Mathematics in Art – Lines and shapes or Phi (in the sky)- Part 1.

© Leonardo Da Vinci, The Last Supper, 1494-99

“Without mathematics there is no art,”

Luca Pacioli

© Leonardo da Vinci possibly/Andrea del Verrocchio, c. 1472–1475

Humans observe and experience all the various shapes within our environment by recognizing all of their constructive elements and qualities, engrafting additional impressions and information until an entire concept of any object’s character is fairly complete.

© Sandro Botticelli, The Birth of Venus, 1483-85,

As humans survey the environment which surround them there is the capability to frequently compare the ratio of one shape with ratio of another. For example, it can be argued that if one compared the two parts of a divided line or two sides of a satisfying rectangle one would discover that the longer is approximately 1.618 times as long as the shorter. In other words the ratio between is 1.618:1. 

© Michelangelo, The Creation of Adam, 1508-12

Whether one is observing the latest technological invention or the familiarity of pet creature, a comparison of height against width informs one about a part of the the object’s character. It can be expressed in terms of ratio and geometrical lines and shapes.

© Raphael, The School of Athens, 1509 -11

“The negative root of the quadratic equation for φ (the “conjugate root”) is The absolute value of this quantity (≈ 0.618) corresponds to the length ratio taken in reverse order (shorter segment length over longer segment length, b/a), and is sometimes referred to as the golden ratio conjugate. It is denoted here by the capital Phi (Φ):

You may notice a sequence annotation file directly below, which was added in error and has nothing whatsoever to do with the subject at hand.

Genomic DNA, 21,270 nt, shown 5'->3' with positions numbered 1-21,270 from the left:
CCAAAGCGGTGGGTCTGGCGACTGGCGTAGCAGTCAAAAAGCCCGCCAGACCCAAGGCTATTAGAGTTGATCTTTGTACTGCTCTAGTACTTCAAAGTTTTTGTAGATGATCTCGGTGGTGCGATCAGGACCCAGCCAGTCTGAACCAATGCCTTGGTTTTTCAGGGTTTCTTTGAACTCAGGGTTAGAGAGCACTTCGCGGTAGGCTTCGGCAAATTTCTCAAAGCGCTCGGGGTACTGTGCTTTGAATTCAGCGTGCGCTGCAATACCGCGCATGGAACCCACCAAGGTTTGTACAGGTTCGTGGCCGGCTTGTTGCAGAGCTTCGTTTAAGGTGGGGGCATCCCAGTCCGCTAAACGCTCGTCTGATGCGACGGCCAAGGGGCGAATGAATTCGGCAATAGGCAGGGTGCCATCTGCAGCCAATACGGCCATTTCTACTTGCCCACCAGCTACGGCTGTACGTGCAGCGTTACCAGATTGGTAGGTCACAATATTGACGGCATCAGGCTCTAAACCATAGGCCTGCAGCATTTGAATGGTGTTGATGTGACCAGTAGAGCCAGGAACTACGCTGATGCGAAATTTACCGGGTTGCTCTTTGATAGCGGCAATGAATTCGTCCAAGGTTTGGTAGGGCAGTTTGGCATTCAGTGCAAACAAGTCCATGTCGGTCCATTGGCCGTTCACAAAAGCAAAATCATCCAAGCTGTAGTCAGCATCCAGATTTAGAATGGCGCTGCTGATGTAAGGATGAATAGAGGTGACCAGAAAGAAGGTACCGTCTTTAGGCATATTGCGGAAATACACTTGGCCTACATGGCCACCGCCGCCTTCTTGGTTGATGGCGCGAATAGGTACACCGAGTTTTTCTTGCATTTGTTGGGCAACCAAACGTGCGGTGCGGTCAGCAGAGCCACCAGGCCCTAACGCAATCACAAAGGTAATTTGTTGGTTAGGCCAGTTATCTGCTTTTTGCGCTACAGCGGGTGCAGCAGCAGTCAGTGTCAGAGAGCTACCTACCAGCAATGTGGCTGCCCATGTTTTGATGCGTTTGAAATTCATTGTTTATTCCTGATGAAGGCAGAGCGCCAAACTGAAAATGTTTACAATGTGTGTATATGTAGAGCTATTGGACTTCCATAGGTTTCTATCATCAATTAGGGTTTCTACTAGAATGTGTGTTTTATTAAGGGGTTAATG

Alternatively, Φ can be expressed as This illustrates the unique property of the golden ratio among positive numbers, that or its inverse:

This means 0.61803…:1 = 1:1.61803….”

Eric W Weisstein,-“Golden Ratio Conjuagate”

“Since ancient times artists and architects have seen in the golden mean the most aesthetically satisfying geometric ratio.”


Stephen M. Barr

© Leonardo da Vinci, Mona Lisa, c. 1503– 07

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Image Credit © Leonardo Da Vinci, The Last Supper, 1494-99

Source Credithttps://news.artnet.com/art-world/golden-ratio-in-art-328435

Image Credit © Leonardo da Vinci possibly/Andrea del Verrocchio, c. 1472–1475

Source Credithttps://en.wikipedia.org/wiki/Annunciation_(Leonardo)#/media/File:Annunciation_(Leonardo)_(cropped).jpg

Image Credit © Sandro Botticelli, The Birth of Venus (1483-85)

Source Credithttps://news.artnet.com/art-world/golden-ratio-in-art-328435

Image Credit © Michelangelo, The Creation of Adam, 1508-12

Source Credithttps://news.artnet.com/art-world/golden-ratio-in-art-328435

Image Credit © © Raphael, The School of Athens, 1509 -11

SourceCredithttps://en.wikipedia.org/wiki/The_School_of_Athens#/media/File:%22The_School_of_Athens%22_by_Raffaello_Sanzio_da_Urbino.jpg

Image Credit © Leonardo da Vinci, Mona Lisa, c. 1503– 07

SourceCredithttps://en.wikipedia.org/wiki/Mona_Lisa#/media/File:Mona_Lisa,_by_Leonardo_da_Vinci,_from_C2RMF_retouched.jpg